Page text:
The Colorado Avalanche took the pledge to “Get Uncomfortable” and disrupt racism in hockey to make it more inviting for everyone.
DENVER – Hockey has not always been a comfortable place for all people. Black Girl Hockey Club (BGHC) was founded in 2018 by R. Renee Hess to make the sport a more inviting place – but first – you have to promise to get more uncomfortable.
BGHC’s signature campaign, Get Uncomfortable, is a campaign to disrupt racism on and off the ice and make hockey inviting for everyone.
Owyn Cooper volunteers at BGHC locally in Denver and helps with the Get Uncomfortable campaign.
“Getting uncomfortable means challenging things about yourself and how you’ve gone about your day-to-day life to make sure you do what you can to make sure black women and other BIPOCs (black, native and people from color) are safe and welcome and included in space, “she said. “It sounds a little scary, gets uncomfortable, but it really just means forcing yourself to reflect, forcing yourself to understand, learn and listen.”
Cooper urged his favorite team to take the pledge back in September 2020, but first heard from Avalanche fans themselves.
“I tweeted my first thing like, ‘hope the avalanche takes it!’ and it was not really guided, “she said.
Cooper focused on his vision, and began a campaign called “100 Days of Memories,” which raised awareness about the promise of Colorado.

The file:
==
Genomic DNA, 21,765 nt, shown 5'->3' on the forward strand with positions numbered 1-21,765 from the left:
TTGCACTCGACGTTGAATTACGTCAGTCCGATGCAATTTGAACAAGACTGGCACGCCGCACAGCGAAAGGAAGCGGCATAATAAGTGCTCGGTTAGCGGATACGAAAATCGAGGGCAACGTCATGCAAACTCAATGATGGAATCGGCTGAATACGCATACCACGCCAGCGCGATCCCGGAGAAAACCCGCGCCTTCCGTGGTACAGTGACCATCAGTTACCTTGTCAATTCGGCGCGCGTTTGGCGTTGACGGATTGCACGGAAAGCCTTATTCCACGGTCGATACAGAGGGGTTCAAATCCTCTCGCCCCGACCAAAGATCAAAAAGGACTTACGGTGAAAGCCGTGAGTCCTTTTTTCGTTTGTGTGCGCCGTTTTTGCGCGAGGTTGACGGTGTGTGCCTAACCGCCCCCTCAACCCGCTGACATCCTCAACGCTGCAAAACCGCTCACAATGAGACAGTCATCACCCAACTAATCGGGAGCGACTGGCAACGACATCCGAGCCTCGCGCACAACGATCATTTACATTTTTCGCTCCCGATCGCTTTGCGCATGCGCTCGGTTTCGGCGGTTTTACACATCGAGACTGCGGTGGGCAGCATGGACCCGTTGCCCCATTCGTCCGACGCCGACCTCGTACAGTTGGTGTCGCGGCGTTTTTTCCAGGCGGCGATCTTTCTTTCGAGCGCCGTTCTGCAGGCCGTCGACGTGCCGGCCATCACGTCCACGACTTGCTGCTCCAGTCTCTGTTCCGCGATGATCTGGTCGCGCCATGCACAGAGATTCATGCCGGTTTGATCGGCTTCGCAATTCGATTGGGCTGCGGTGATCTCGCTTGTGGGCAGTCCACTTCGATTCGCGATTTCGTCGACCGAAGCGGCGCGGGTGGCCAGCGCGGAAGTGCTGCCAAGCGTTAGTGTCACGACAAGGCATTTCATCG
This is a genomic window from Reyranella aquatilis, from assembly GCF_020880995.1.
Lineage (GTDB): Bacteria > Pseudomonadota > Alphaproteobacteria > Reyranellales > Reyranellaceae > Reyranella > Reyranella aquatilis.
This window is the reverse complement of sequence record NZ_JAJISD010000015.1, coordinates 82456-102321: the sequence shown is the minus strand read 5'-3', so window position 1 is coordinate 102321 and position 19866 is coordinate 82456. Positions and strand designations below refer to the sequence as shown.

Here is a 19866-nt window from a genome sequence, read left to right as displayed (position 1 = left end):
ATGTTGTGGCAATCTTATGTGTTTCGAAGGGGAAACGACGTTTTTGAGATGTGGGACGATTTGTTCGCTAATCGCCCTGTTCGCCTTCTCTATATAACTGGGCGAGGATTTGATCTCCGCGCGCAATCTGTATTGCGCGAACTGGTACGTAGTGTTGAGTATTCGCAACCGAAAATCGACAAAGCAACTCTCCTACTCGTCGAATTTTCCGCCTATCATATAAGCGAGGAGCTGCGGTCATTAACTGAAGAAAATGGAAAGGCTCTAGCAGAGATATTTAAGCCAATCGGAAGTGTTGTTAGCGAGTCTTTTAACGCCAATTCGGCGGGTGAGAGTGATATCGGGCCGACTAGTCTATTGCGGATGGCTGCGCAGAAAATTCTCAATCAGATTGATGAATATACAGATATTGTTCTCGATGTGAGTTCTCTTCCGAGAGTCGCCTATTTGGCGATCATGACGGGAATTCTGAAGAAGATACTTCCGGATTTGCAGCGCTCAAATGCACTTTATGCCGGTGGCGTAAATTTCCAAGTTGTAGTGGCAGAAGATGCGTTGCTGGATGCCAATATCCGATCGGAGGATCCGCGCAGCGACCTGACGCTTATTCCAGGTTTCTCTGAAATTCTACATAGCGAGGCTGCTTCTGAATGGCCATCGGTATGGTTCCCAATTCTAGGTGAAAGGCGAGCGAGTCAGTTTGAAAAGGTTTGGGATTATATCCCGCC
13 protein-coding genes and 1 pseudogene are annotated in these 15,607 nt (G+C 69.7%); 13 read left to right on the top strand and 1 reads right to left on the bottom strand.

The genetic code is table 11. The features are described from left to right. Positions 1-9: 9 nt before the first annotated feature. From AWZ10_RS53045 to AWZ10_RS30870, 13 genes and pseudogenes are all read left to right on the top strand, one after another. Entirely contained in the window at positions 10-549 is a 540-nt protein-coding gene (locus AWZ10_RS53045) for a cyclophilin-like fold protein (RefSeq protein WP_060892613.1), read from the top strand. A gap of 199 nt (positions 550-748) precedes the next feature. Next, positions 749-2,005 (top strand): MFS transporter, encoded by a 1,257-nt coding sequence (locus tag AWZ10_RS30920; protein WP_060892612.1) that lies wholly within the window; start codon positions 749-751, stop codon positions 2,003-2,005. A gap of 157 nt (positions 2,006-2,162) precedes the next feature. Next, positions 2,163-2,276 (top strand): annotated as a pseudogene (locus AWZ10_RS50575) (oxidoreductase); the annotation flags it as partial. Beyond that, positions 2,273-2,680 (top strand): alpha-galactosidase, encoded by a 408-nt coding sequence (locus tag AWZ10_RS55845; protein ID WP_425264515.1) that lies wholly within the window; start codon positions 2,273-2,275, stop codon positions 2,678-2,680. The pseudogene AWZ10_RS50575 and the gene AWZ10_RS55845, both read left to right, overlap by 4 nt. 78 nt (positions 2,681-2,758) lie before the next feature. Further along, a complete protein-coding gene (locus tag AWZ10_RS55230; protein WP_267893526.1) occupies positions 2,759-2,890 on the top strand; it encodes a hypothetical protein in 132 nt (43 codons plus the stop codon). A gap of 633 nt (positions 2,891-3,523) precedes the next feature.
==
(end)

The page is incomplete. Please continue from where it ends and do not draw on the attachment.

“In my first month or so, we got another hundred or so Avalanche fans to take the pledge, which was really great,” she said.
But she was still not satisfied until she reached the actual team. It took a little over a year, but in January 2022, her persistence paid off.
“The wait did not mean anything to me, it was necessarily the effort that everyone in the organization made to learn, to improve and to make the space more inviting for everyone,” Cooper said.
The team’s breakout artist Nazem Kadri is no stranger to discomfort in the sport. Kadri is a member of the Hockey Diversity Alliance with internal goals of ‘changing the face of hockey’ and ‘Tape Out Hate’.
Cooper said his work is groundbreaking, but it is up to his teammates to step up.
“When we talk about ‘getting uncomfortable’, it means that the white players on the team also need to be involved in those conversations,” she said. “It is not fair for him to put him in a position to talk about his pain and his struggle when it comes to the structures in place that have been activated by white players.”
This is where she sees the promise work.
“To see them do the work, to see them tweet more about equity, to create more, to donate more, to put their money where their mouth is, to put their time where they can, to do that work, means the world me.”
The preliminary campaign goals for the Get Uncomfortable promise, as listed by BGHC, are:
- ENCOURAGE the hockey community to create an inviting space for black girls and all BIPOC communities as players and fans of the sport.
- EMPLOY and recruit BIPOC applicants to begin the process of diversifying hockey at all levels.
- EDUCATE the hockey community on social justice and associations with guidance from BIPOC leaders, anti-racism experts, advocates, players and fans.
You can take the pledge by visiting their website here: https://blackgirlhockeyclub.org/getuncomfortable/
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